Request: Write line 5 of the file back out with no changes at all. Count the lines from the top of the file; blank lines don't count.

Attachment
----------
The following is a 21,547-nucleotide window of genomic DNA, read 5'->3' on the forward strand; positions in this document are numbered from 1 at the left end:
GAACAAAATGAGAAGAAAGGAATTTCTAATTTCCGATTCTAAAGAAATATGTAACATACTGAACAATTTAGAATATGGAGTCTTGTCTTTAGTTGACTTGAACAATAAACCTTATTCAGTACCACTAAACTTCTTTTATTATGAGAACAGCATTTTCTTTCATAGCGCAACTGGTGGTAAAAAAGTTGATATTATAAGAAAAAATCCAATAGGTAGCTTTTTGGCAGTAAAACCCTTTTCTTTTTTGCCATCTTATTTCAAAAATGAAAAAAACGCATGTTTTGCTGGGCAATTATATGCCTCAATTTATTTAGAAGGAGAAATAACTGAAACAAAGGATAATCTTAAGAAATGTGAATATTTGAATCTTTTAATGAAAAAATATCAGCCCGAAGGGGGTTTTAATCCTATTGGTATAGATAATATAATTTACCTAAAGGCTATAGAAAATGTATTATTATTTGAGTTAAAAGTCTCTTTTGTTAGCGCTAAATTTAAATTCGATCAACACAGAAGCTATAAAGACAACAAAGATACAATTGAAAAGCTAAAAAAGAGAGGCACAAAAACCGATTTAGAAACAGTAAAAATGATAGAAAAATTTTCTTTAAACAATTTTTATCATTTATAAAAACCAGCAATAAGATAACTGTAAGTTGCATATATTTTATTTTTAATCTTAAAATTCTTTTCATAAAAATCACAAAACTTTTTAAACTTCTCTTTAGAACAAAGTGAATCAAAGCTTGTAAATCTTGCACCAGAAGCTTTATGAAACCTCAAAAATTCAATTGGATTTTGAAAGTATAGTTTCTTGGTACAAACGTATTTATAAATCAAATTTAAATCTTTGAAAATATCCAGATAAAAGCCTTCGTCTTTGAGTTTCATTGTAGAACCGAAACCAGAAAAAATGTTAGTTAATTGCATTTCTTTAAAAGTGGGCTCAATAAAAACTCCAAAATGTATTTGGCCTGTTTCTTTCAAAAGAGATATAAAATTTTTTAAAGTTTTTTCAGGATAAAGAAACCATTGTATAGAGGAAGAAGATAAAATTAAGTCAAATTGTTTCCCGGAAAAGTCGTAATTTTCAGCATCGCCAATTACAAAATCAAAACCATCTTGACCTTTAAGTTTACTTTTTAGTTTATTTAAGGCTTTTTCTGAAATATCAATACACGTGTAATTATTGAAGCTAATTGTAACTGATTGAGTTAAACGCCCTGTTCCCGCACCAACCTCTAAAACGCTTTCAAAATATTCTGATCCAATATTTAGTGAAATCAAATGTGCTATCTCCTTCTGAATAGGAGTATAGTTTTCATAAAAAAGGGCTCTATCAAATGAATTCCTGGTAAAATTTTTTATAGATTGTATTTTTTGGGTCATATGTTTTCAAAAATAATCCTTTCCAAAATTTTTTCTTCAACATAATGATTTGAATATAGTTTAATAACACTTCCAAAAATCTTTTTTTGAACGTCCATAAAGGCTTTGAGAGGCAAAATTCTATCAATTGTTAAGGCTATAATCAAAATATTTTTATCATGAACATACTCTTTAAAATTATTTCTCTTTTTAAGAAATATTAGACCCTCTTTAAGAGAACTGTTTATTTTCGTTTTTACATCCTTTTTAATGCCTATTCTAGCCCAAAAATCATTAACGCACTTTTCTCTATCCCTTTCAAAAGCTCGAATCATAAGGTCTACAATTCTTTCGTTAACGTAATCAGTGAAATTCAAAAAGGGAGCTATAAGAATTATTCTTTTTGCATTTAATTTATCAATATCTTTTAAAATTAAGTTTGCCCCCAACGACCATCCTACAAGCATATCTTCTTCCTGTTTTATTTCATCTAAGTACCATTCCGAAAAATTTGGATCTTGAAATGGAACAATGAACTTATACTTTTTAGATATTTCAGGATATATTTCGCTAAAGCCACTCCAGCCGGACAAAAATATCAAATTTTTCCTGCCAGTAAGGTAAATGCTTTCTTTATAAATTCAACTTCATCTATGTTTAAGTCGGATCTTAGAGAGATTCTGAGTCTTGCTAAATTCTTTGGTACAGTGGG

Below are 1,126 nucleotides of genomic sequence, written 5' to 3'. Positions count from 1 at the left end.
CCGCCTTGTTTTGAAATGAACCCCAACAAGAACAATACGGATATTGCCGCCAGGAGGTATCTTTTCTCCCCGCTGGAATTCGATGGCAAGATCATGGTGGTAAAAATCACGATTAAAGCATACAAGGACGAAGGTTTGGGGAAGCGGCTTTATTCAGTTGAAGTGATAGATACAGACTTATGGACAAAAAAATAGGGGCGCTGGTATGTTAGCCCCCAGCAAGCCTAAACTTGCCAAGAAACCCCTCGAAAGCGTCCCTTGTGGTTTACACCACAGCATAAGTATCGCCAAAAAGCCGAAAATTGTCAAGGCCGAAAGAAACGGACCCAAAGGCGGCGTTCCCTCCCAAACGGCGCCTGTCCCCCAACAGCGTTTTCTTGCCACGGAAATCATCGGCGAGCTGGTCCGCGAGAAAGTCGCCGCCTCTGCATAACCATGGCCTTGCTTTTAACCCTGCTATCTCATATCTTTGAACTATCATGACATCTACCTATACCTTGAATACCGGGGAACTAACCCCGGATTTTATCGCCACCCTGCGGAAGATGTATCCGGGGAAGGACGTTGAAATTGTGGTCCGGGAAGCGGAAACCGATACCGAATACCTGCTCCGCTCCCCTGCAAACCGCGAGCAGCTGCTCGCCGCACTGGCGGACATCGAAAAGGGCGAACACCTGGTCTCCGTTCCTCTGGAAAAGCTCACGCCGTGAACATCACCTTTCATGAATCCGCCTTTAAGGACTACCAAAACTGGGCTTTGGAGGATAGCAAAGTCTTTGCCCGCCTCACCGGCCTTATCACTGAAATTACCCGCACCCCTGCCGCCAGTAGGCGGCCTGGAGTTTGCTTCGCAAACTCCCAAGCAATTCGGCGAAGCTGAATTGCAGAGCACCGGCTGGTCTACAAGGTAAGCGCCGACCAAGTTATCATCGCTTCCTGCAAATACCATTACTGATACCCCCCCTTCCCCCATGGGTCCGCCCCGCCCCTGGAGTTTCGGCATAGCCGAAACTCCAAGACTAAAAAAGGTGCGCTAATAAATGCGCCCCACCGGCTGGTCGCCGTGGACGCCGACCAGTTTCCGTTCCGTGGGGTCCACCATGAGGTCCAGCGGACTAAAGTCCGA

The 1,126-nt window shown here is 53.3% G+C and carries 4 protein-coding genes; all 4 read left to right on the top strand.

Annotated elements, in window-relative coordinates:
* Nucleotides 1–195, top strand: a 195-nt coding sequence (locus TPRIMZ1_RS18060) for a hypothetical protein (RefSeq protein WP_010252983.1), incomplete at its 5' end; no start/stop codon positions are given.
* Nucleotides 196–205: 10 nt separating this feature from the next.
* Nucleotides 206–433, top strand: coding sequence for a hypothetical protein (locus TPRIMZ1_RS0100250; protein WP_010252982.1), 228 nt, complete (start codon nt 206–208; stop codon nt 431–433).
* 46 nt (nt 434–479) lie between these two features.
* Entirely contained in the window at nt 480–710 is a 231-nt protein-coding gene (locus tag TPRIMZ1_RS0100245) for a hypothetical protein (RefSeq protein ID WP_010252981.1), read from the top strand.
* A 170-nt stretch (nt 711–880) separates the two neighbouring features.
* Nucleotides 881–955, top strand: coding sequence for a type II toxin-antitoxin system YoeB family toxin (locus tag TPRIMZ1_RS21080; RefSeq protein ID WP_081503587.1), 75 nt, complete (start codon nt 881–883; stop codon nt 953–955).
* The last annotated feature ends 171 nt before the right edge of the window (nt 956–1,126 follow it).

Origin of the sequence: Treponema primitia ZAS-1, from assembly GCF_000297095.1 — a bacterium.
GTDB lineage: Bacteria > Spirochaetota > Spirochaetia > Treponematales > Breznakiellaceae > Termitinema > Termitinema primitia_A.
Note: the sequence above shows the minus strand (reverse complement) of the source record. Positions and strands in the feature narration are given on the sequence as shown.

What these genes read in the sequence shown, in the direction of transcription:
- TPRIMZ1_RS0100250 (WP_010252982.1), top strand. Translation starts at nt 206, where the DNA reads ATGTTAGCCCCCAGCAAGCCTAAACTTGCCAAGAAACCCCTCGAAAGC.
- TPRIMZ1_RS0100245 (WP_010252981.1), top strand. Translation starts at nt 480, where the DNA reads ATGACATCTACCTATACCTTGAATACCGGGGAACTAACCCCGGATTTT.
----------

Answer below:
The 1,126-nt window shown here is 53.3% G+C and carries 4 protein-coding genes; all 4 read left to right on the top strand.